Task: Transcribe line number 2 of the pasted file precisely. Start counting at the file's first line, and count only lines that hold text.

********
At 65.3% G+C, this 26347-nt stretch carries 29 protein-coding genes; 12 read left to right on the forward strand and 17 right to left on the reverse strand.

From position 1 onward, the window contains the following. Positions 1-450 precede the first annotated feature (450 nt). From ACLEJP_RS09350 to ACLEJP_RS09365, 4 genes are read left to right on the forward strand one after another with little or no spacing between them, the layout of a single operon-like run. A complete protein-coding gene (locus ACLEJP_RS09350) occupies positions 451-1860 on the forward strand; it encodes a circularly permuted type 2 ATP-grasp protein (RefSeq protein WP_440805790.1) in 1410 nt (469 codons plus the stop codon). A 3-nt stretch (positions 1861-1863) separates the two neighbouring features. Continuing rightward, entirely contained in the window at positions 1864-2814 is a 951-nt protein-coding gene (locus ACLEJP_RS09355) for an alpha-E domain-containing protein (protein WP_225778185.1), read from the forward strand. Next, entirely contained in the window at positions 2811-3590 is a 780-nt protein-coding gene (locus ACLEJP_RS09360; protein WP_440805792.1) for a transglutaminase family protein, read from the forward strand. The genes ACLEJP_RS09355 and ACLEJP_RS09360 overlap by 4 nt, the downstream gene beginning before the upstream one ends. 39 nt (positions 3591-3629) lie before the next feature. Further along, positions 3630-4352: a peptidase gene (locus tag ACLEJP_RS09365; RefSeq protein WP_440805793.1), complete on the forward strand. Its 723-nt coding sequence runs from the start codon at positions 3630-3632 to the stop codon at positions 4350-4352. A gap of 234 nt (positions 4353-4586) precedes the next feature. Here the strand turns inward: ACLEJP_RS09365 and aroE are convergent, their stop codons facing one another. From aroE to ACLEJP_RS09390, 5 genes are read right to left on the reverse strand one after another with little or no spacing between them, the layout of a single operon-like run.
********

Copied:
From position 1 onward, the window contains the following. Positions 1-450 precede the first annotated feature (450 nt). From ACLEJP_RS09350 to ACLEJP_RS09365, 4 genes are read left to right on the forward strand one after another with little or no spacing between them, the layout of a single operon-like run. A complete protein-coding gene (locus ACLEJP_RS09350) occupies positions 451-1860 on the forward strand; it encodes a circularly permuted type 2 ATP-grasp protein (RefSeq protein WP_440805790.1) in 1410 nt (469 codons plus the stop codon). A 3-nt stretch (positions 1861-1863) separates the two neighbouring features. Continuing rightward, entirely contained in the window at positions 1864-2814 is a 951-nt protein-coding gene (locus ACLEJP_RS09355) for an alpha-E domain-containing protein (protein WP_225778185.1), read from the forward strand. Next, entirely contained in the window at positions 2811-3590 is a 780-nt protein-coding gene (locus ACLEJP_RS09360; protein WP_440805792.1) for a transglutaminase family protein, read from the forward strand. The genes ACLEJP_RS09355 and ACLEJP_RS09360 overlap by 4 nt, the downstream gene beginning before the upstream one ends. 39 nt (positions 3591-3629) lie before the next feature. Further along, positions 3630-4352: a peptidase gene (locus tag ACLEJP_RS09365; RefSeq protein WP_440805793.1), complete on the forward strand. Its 723-nt coding sequence runs from the start codon at positions 3630-3632 to the stop codon at positions 4350-4352. A gap of 234 nt (positions 4353-4586) precedes the next feature. Here the strand turns inward: ACLEJP_RS09365 and aroE are convergent, their stop codons facing one another. From aroE to ACLEJP_RS09390, 5 genes are read right to left on the reverse strand one after another with little or no spacing between them, the layout of a single operon-like run.